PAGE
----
A life-long struggle with reading difficulties has prompted Niagara-on-the-Lake’s Jeff Harrington to create a website to help others learn to read.
And he’s hoping Wuzzals.com will soon become the standard for teaching reading to young children.
Harrington grew up in London, Ontario, where he excelled in mathematics but struggled severely, right from the start, in reading.
Time spent in summer school, special education and remedial classes, even failing a grade and being forced to repeat, didn’t improve his reading skills. Harrington’s challenges with reading continued to dog him in high school, right through to his university education. He pushed through, though, earning a degree in history at Brock University.
About five years ago, he decided to visit his alma mater, and have himself analyzed. What he discovered surprised him.
“They told me I have zero phonemic awareness. Phonemic awareness is the ability to sound out words,” he explains. “So I learned every word by sight.”
Around that same time, his son was in Grade 6 at St. Michael Catholic Elementary School, and noticed that one of his classmates was reading a book that was far below what would have been expected for a student in that grade.
“It was like a flashback,” he says. “When you’re that far behind, you become self-conscious, and you don’t practise as much. These kids age out of materials, and become extremely discouraged.”
Harrington started researching the outcomes of children who struggle with reading. What he found was astonishing.
“If you don’t learn to read by the end of Grade 2, over 50 per cent of boys end up in jail,” Harrington claims (according to the website dosomething.org, two-thirds of students who cannot read proficiently by the end of fourth grade will end up in jail or on welfare). “But at the other end of the spectrum, there are people (with reading problems), you watch Dragon’s Den and Shark Tank, and you’ll see there is a disproportionate number of people who reach a high level of success.”
He was interested in the dichotomy of the two ends of the spectrum, and this prompted him to start researching reading programs that are widely in use.
His research broke learning to read into two approaches. The first focused on phonics. The other approach, learning by sight, was closer to the way Harrington and many other struggling readers actually learn.
What began simply as something he wanted to learn more about, became a bigger project. He found that most people who have trouble reading are better off learning by sight. He dug deeper, looking at all the phonic rules.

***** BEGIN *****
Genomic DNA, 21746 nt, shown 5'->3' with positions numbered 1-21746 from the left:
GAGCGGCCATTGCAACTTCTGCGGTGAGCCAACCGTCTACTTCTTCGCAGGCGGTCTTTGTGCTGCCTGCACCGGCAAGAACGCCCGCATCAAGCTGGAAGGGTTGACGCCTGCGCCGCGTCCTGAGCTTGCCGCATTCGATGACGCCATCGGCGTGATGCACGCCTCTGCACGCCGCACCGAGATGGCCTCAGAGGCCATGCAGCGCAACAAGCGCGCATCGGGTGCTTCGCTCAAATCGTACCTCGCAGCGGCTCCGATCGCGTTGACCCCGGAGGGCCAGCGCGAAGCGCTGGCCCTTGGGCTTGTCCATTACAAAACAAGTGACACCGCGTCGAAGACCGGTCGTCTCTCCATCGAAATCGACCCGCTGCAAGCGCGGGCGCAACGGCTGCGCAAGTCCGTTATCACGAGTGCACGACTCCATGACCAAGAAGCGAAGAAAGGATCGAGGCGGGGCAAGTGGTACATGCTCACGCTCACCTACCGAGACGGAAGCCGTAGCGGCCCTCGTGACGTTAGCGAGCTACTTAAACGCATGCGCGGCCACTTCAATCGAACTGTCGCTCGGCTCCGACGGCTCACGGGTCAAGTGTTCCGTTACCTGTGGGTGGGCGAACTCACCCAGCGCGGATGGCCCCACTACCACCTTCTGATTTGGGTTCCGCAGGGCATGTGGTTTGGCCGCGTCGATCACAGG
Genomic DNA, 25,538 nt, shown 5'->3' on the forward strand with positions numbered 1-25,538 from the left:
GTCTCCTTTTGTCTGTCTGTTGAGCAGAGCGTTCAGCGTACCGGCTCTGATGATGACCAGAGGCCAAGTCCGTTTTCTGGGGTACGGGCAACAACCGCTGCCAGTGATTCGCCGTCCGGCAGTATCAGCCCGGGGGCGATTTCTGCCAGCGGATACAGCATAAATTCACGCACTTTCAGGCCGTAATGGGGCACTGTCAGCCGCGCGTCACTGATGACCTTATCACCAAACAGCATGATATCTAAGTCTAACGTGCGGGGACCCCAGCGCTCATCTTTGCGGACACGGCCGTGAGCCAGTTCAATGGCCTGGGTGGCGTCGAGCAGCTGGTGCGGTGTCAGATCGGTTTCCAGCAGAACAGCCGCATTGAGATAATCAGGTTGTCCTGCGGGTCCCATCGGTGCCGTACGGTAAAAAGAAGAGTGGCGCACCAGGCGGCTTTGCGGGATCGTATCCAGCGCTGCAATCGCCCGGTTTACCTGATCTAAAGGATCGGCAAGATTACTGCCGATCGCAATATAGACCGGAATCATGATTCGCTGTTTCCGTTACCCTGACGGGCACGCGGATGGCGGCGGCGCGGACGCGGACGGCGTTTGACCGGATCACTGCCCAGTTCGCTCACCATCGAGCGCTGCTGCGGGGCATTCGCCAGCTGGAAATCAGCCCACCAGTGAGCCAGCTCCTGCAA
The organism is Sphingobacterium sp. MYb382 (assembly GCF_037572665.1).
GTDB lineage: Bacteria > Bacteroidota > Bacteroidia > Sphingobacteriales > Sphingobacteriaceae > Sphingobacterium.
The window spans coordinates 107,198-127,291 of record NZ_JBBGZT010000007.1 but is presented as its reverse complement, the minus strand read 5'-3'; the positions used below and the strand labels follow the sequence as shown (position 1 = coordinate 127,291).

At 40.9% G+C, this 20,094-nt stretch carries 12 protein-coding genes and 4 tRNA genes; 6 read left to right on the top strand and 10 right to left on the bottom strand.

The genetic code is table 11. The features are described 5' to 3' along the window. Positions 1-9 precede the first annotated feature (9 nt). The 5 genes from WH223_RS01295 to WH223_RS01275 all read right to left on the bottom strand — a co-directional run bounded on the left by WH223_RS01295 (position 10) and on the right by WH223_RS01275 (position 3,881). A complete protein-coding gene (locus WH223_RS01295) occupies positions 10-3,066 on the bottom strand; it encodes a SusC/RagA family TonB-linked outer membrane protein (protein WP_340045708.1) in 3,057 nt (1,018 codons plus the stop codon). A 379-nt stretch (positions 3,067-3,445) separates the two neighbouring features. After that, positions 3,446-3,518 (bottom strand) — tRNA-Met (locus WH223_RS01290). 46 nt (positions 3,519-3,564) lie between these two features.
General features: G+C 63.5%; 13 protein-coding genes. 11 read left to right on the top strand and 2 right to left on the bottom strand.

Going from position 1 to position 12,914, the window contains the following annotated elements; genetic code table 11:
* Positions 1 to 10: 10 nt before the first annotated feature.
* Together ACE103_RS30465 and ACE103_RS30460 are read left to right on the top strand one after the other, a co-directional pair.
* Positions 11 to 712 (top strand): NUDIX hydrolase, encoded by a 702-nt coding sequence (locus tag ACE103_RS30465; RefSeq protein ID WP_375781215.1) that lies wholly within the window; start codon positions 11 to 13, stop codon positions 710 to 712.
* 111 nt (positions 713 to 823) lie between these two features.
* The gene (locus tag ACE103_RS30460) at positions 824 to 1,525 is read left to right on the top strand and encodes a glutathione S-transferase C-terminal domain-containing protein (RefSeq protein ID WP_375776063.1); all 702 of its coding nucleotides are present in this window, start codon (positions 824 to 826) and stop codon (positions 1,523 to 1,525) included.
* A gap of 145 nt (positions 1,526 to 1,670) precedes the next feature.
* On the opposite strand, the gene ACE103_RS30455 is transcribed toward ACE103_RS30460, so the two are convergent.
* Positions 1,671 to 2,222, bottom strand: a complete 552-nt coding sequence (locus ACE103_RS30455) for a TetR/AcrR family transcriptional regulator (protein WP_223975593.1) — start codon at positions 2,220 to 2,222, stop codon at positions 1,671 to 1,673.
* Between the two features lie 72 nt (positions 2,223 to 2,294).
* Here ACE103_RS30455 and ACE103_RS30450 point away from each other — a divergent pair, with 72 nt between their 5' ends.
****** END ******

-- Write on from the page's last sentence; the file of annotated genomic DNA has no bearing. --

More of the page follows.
“The rules only work 61.7 per cent of the time,” he claims. “There are 114 different ways to spell words, there are 44 sounds, and we wonder why we have dyslexia and other learning disorders with English. There’s less occurrence of reading difficulties in other languages.”
He came up with the idea of isolating the phonic rules that have the fewest exceptions, and focusing on them first. Harrington decided on a system of levels.
He began by looking at short, one- to three-letter words that children can learn by sight, and grouping them in tens. The first level, called level 10 on Wuzzals.com, introduces ten decodable words (words that sound the way they are spelled), so they are easy to sound out. Many of the words on this level are what Harrington refers to as CVC words (Consonant, Vowel, Consonant).
He mobilized a team of 14, including programmers, illustrators, editors and writers, and began putting together the website based on these levels.
A visit to Wuzzals.com today shows an easy-to-use system of reading progressions, beginning with those simple CVC words. Each level builds on the skills learned in previous ones, and includes a quick explanation and list of words for parents and teachers.
Children will find colourful, engaging stories featuring characters such as Pip and Sam, and Finn the Vegetarian Shark, with a number of online books available at each level. There is also an option to click on an audio button, which will have a professional voice actor read the book for the student.
By the time a reader gets to level 100, he or she has learned 100 sight words, which Wuzzals.com claims is over 50 per cent of the everyday language. It makes perfect sense, and Harrington is hoping others pick up on its simplicity.
Before the COVID-19 outbreak, he met with researchers at universities, expecting to get pushback from PhD candidates. He was amazed that they accepted his ideas. He was also in the process of meeting with the local school boards in an effort to start a pilot project to test the website. The closure of schools after March 13 put that on hold.
But he continues with his team to push on with the website.
Recently they have been working on a fully functioning system through which a teacher can create a classroom on Wuzzals.com, assign levels based on a student’s current reading ability, and track progress for a group of students based on their various different strengths. He hopes to have up to level 300 (corresponding to 300 sight words, which would correspond roughly to a Grade 2 level reader) ready to go by the beginning of September, with 100 books available at each level.
Harrington, whose boundless energy can be quite contagious, likens the whole website to “flash cards on steroids.” He wants to make learning to read fun. He says the website builds success for readers, as “the fewer words you have to learn at once, the more success you’ll have.” And he insists it’s not just for struggling readers like he was, but for all children learning to read. He hopes that eventually it becomes the new standard for education, and that parents use the site to support their children’s learning as well.
Harrington invites anyone who is interested to give it a try. Visit Wuzzals.com, create an account, and start reading with your child. It’s free, and they’re already learning online, so why not give it a spin?